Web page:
Monday, August 02, 2021

Essential Dental Care – All About Toothbrushes and Toothpaste!

Arguably the most common dental supplies in Sydney and throughout Australia and the world, toothbrushes and toothpaste are used by all of us daily, between our regular dental clinic visits. 

Cleaning the teeth is intrinsic to maintaining dental and oral health, fresh breath, and overall well-being.

Here are some fun, fascinating facts about toothbrushes and toothpaste…

Did You Know?

The Ancients

  • Humans have used tools to clean their teeth since at least the ancient Babylonians and Egyptians of 5000-5500 years ago. They made a type of brush for the teeth using a frayed twig. Toothpicks have also been found in some ancient Egyptian tombs, amongst the tomb goods that were to accompany the dead to the Afterlife.
  • It’s widely accepted that the ancient Egyptians were the first to use toothpaste for cleaning their teeth, and this dates back more than 7000 years ago. The ancient Romans and Greeks also used toothpaste, as did the ancient Chinese and Indians.
  • Used in the same way as we do to keep the teeth clean, breath fresh, gums healthy, and to help whiten teeth, ancient kinds of toothpaste varied in terms of their contents. Some included volcanic pumice stone combined with ash, burnt eggshell, and powdered ox hooves. The ancient Greeks and Romans preferred an abrasive paste and used crushed oyster shells and bones. Ancient Romans added powdered charcoal and aromatic bark to help freshen the breath. The ancient Chinese included salt, herbs including mint, and ginseng into their toothpaste for freshness and to enhance the flavor.
  • In 1600BC, the ancient Chinese made chewing sticks from twigs taken from aromatic trees. These were used to help freshen the breath. The Chinese also developed the first toothbrush with natural bristles. They attached the bristly hairs from a pig’s neck area to a handle made of bamboo or bone. This Chinese toothbrush design found its way to Europe, where it was altered and adapted to replace the bristles with horsehair or even feathers.


  • The first modern toothbrush was invented in 1780 by Englishman William Addis, who came up with the idea while he was in prison. It featured a carved cow bone handle and pig bristles.
  • The world’s first three-row bristle toothbrush was designed in 1844. 
  • The earliest modern toothpastes also date to the 1800s. These were tooth powders rather than pastes, and they often contained soap (which was included in toothpaste until 1945). By the 1850s, chalk was incorporated as well. Many English toothpastes of the time featured Betel nut (which had a stimulant effect and several potentially severe side effects including chest pain, kidney disease, cardiac and breathing issues, and oral cancer).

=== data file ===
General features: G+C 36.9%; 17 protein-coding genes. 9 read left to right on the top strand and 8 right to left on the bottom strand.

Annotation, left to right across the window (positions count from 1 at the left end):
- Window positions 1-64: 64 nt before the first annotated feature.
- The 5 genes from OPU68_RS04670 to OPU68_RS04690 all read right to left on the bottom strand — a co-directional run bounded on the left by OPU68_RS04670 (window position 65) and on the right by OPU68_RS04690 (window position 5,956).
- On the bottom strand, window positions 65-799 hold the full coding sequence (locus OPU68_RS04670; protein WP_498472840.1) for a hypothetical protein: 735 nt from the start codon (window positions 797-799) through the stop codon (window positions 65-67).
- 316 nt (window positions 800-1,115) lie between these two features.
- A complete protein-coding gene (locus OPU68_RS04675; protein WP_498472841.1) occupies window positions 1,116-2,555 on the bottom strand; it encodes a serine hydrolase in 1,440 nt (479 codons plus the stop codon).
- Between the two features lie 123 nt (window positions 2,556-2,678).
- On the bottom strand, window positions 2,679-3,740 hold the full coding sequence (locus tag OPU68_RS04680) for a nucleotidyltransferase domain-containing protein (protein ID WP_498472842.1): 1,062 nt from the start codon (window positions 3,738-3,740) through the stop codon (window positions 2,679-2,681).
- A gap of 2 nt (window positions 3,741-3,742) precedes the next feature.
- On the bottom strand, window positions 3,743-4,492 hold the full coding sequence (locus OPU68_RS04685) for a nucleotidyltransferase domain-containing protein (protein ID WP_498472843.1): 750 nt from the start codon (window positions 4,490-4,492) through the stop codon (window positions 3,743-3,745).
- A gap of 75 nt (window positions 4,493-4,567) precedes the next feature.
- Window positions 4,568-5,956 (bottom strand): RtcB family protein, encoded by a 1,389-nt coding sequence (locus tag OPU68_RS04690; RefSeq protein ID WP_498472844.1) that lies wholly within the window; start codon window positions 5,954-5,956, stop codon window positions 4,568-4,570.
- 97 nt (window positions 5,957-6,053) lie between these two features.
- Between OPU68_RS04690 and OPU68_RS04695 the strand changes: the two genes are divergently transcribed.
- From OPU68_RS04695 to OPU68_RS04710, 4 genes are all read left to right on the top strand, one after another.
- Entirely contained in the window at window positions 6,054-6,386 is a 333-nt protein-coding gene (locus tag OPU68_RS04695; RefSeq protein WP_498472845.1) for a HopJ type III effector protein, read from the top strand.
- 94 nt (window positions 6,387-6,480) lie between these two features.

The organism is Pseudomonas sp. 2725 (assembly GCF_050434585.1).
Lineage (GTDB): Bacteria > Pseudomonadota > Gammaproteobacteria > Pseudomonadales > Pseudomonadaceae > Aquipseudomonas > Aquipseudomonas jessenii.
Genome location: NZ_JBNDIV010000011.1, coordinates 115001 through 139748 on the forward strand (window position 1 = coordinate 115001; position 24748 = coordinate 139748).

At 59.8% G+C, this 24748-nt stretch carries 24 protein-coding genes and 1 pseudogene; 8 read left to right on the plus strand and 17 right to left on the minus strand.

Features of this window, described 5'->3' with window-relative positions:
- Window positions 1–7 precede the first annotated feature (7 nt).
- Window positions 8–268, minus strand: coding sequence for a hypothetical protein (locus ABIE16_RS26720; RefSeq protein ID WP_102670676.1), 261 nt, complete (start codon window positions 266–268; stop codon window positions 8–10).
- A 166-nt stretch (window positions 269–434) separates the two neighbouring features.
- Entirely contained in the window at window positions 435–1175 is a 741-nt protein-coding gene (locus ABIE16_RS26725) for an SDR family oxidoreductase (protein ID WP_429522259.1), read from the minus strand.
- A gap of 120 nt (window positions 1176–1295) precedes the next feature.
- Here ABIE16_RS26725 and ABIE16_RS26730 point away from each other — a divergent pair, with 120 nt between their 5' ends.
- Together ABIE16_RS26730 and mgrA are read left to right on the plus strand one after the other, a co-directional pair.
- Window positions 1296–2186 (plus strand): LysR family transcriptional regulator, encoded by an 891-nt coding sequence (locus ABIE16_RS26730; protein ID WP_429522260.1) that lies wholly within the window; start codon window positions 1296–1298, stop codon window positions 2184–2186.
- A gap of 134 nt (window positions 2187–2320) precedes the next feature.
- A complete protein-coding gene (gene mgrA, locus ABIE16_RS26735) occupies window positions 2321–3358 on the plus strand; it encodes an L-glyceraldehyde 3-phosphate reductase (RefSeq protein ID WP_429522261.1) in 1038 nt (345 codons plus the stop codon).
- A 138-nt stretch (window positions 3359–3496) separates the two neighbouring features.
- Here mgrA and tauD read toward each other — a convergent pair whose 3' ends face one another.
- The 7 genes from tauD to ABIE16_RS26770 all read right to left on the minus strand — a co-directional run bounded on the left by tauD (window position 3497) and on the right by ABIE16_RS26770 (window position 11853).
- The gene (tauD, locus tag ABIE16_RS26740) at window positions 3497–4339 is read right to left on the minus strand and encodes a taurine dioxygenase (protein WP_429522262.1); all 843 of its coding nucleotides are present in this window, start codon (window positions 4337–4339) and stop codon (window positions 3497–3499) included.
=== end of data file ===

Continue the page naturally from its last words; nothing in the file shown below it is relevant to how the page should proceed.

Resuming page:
• The first toothpaste in a jar was introduced to the market in the 1850s; it was called Crème Dentrifice. In the 1860s, many people made their own toothpaste at home using ground charcoal. In 1873, Colgate began mass-producing toothpaste in jars; in the 1890s toothpaste was available for purchase in tubes similar to what we use today.
  • The first toothpaste containing fluoride was introduced in 1914, to help prevent tooth decay (this was many decades before the drinking water supply had fluoride added to it).
  • Until the 1930s, many of the mass-produced toothbrushes for sale in Europe were imported from China. All toothbrushes used natural bristles (usually Siberian hog hair) until 1938 when Du Pont invented nylon and the Miracle Tuft Toothbrush, a soft-bristled toothbrush went on the market. Even softer synthetic bristles were incorporated into toothbrushes in the 1950s.
  • From 1945, soap was removed from toothpaste recipes, and it was replaced by other ingredients which enabled the paste to become a smooth emulsion rather than a gritty, powdery product.
  • Broxodent was the world’s first electric toothbrush to make it onto the US market in 1960, however, the electric toothbrush was originally invented in Europe in 1939.

Modern Day

  • Toothpaste formulas have been developed over the last seventy years to address specific dental issues – e.g., formulas for whitening, low-abrasiveness, to target stains or gingivitis, to prevent tartar, plaque, and cavities, and to suit the tastes and needs of children.
  • Modern toothpastes are made with a wide array of ingredients, including fluoride, flavoring, coloring, sugar-free sweeteners, stabilizing agents, and compounds to ensure the paste remains smooth, moist, and that it foams when used.
  • Dentists and doctors recommend brushing twice daily with a soft-bristled toothbrush for two minutes each time. They also advise that toothbrushes be kept at least two meters from the toilet (and be covered or kept in a cabinet if possible) to prevent airborne bacteria spreading to it when the toilet is flushed (lid down, too!).

See your dentist every 6 months for a check and professional clean. Explore your options to find the perfect toothbrush and toothpaste to suit your taste and comfort level – and don’t forget to floss!

By Alana Wills on behalf of

Alana Wills is an experienced freelance content writer who works in collaboration with, a leading online distributor of dental supplies in Australia.

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